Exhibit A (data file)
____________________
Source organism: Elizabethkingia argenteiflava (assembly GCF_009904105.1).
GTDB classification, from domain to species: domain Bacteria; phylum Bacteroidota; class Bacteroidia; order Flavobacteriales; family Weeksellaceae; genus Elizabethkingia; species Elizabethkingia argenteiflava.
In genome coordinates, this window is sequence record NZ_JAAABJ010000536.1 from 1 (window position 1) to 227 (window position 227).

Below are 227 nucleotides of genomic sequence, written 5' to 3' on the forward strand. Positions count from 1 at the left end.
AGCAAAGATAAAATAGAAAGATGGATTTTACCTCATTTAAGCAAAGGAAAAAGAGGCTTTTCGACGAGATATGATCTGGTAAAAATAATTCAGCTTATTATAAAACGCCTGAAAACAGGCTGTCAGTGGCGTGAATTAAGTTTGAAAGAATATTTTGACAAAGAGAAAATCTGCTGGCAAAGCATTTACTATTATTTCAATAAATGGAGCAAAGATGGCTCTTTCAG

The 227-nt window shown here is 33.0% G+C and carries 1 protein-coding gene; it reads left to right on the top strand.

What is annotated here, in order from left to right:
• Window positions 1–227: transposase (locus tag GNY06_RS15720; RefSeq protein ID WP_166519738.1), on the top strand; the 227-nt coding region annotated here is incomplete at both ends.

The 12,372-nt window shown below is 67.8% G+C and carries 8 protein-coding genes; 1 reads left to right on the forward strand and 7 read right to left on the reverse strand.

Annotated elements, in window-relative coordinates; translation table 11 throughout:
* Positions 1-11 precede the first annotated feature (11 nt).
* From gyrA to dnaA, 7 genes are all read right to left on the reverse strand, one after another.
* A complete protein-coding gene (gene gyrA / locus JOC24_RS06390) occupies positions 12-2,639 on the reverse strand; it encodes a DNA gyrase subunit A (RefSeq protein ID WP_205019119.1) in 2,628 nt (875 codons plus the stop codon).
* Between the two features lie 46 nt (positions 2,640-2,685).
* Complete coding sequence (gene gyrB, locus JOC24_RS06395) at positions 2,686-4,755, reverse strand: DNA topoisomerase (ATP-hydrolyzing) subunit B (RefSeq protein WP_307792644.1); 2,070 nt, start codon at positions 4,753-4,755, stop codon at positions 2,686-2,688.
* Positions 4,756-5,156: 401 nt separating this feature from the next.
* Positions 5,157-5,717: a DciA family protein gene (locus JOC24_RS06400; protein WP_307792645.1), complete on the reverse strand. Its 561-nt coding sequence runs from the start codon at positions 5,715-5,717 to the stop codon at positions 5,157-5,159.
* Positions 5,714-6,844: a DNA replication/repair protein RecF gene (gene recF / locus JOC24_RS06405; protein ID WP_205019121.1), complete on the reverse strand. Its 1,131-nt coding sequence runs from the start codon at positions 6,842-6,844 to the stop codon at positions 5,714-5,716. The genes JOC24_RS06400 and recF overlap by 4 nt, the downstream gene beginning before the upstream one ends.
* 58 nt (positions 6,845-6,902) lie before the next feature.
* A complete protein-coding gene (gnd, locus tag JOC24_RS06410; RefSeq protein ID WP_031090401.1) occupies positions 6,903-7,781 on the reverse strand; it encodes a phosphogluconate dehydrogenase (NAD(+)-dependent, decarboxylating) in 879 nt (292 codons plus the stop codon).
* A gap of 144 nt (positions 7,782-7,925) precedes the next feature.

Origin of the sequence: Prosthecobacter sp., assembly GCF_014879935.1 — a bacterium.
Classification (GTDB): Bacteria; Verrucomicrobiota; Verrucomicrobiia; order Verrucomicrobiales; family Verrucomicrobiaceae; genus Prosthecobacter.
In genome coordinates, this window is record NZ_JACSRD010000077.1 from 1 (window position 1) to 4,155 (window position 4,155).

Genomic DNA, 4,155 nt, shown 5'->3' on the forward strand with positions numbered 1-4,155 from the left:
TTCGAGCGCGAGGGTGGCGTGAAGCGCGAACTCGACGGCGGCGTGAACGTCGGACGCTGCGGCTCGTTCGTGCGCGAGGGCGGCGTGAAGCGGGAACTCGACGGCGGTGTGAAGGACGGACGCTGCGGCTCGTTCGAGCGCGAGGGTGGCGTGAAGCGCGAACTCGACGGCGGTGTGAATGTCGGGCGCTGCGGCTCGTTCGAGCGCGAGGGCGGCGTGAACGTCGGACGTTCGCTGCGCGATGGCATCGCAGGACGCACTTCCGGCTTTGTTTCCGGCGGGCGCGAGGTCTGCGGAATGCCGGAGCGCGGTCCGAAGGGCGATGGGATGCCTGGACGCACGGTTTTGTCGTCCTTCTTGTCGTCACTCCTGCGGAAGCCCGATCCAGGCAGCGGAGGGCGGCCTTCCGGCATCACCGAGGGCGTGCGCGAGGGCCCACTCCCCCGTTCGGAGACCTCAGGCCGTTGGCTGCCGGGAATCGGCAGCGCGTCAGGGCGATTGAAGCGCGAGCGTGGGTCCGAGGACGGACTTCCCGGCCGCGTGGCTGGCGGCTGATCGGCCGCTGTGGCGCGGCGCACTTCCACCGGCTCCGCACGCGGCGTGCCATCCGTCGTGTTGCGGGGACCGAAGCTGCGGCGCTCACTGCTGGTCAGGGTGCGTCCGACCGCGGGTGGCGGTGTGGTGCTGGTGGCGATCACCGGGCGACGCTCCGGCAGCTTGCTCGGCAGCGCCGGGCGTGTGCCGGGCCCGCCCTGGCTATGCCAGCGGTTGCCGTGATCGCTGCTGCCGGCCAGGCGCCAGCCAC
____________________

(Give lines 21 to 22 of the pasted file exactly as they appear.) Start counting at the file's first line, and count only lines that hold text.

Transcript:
* A gap of 144 nt (positions 7,782-7,925) precedes the next feature.

Origin of the sequence: Prosthecobacter sp., assembly GCF_014879935.1 — a bacterium.